Justin Safayeni and Andrea Gonsalves practice media, defamation and constitutional law at Stockwoods LLP, a litigation firm in Toronto
The past year has seen an unprecedented rise in police investigation techniques targeting journalists in Canada. Most of the resulting outrage has focused on the aggressive conduct of police in these cases. Less attention has been paid to the fact that their activities were carried out with the blessing of the courts.
This troubling trend has to stop.
The latest revelations came last week, when it was reported that various police forces in Quebec had tracked the phones of at least seven journalists from three different news organizations. In the case of La Presse newspaper columnist Patrick Lagacé, Montreal police obtained at least 24 surveillance warrants from a justice of the peace, allowing them to monitor incoming and outgoing call numbers, as well as the physical location of Mr. Lagacé's phone. These extraordinary steps were apparently taken to investigate whether officers on the force were leaking information to Mr. Lagacé.
The fact that courts have authorized such sweeping and intrusive measures raises serious questions – both about the degree of judicial scrutiny being applied to the police's requests, and about the process followed in considering them.
Courts must be vigilant when asked to make orders targeting material in the hands of journalists. In the 1991 case of CBC v, Lessard, the Supreme Court of Canada emphasized that judges must give "careful consideration" to any such requests by law enforcement, given the importance of the media in a democratic society. The Supreme Court instructed judges to "ensure that a delicate balance is struck between the competing interests of the state in the investigation and prosecution of crimes and the right to privacy of the media in the course of their news gathering and news dissemination."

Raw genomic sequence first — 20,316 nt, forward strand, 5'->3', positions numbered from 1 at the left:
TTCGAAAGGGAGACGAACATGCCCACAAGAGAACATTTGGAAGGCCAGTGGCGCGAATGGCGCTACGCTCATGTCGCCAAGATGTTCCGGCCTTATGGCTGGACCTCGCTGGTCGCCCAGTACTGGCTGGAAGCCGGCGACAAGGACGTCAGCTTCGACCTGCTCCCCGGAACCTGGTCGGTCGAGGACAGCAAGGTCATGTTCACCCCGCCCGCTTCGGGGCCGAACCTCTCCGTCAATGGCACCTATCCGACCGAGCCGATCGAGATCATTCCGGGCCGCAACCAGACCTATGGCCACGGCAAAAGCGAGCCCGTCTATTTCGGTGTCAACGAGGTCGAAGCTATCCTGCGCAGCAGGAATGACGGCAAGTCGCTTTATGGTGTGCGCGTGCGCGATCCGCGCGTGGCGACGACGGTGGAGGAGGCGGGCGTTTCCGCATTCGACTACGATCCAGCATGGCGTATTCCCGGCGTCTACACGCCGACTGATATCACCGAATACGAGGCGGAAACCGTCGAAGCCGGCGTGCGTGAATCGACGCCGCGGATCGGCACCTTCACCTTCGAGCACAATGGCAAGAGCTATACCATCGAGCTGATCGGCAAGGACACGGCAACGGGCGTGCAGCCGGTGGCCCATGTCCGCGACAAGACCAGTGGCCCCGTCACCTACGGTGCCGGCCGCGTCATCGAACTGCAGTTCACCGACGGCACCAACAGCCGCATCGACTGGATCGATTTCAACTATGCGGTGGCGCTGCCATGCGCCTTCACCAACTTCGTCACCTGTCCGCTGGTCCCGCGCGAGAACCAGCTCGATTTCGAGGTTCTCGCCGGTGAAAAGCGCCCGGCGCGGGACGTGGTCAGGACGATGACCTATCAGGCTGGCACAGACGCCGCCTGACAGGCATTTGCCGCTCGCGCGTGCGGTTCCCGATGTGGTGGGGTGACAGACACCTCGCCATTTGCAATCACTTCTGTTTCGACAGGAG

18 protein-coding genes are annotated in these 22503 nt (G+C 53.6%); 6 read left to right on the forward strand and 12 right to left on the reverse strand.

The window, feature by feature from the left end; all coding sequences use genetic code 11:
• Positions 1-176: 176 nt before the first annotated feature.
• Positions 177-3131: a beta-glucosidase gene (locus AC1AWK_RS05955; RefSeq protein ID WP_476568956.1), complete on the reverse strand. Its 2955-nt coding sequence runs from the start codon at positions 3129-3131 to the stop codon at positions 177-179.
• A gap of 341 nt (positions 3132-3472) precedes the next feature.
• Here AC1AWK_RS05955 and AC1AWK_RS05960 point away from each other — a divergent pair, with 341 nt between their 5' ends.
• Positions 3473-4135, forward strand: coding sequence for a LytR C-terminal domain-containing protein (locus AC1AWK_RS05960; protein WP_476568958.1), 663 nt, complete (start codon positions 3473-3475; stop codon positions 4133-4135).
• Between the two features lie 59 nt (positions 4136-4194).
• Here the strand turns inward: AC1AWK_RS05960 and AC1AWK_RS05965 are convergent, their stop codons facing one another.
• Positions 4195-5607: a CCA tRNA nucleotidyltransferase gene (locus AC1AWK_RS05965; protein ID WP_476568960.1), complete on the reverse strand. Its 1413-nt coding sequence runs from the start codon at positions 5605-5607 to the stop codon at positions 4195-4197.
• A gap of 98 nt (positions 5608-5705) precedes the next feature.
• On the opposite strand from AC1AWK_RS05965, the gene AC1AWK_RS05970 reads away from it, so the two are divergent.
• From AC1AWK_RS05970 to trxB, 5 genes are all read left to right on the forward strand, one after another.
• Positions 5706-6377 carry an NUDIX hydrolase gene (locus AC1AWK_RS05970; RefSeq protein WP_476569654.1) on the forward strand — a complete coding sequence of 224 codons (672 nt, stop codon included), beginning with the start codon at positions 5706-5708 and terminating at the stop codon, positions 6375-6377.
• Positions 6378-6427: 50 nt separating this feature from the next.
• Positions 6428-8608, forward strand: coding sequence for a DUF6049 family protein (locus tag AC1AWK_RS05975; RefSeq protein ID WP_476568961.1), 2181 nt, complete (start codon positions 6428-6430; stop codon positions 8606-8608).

As part of this balance, courts must recognize that orders targeting the media can have a serious chilling effect on news gathering. Sources will be less willing to speak with journalists if they fear that the information they share will readily make its way into the hands of law enforcement. In the Lessard case, Justice La Forest observed that "the fear that the police can easily gain access to a reporter's notes could well hamper the ability of the press to gather information."
Those words were written a quarter century ago – but apply with equal force when it comes to police accessing a journalist's iPhone today.
Despite its importance, the chilling effect often gets little or no attention when courts are asked to authorize police conduct targeting journalists. This has to change. One cannot properly strike a "delicate balance" without including the chilling effect on one end of the scale.
Part of the problem may lie in the framework governing how these orders are made. Police requests are normally heard ex parte – meaning that the police are the only ones appearing before the court, and the target of the order receives no notice of the request. With nobody before the court to represent the interests of the media, it is perhaps little wonder that the chilling effect receives such scant attention.
Such one-sided hearings should not be the default where the media is involved. Even if notice to the target of the order is impractical, courts could appoint an advocate to represent the interests of the media, and to ensure that the relevant evidence and legal arguments are fully canvassed before any order is made.
After an order is made, it can be challenged in court. In most cases, however, the die is already cast by this point. As a practical matter, for wiretap orders or similar authorizations allowing for the collection of phone data, the intrusion will have already occurred (since journalists rarely find out about these orders in advance of their execution). And even with the benefit of hearing the media's evidence or arguments for the first time, a reviewing court will uphold any order that "could have" been made by the original court. This deferential standard sets an extremely high bar for journalists to meet if they are to succeed in overturning the order.
Let's be clear: journalists are not immune from police powers, nor should they be. But the role of the media in our democracy raises unique concerns and is deserving of special protection. It is the job of the courts – not the police – to ensure this occurs.
At the very least, that requires considering the chilling effect of the requested order, hearing from both sides, and refusing police requests that unduly interfere with the ability of journalists to do their work.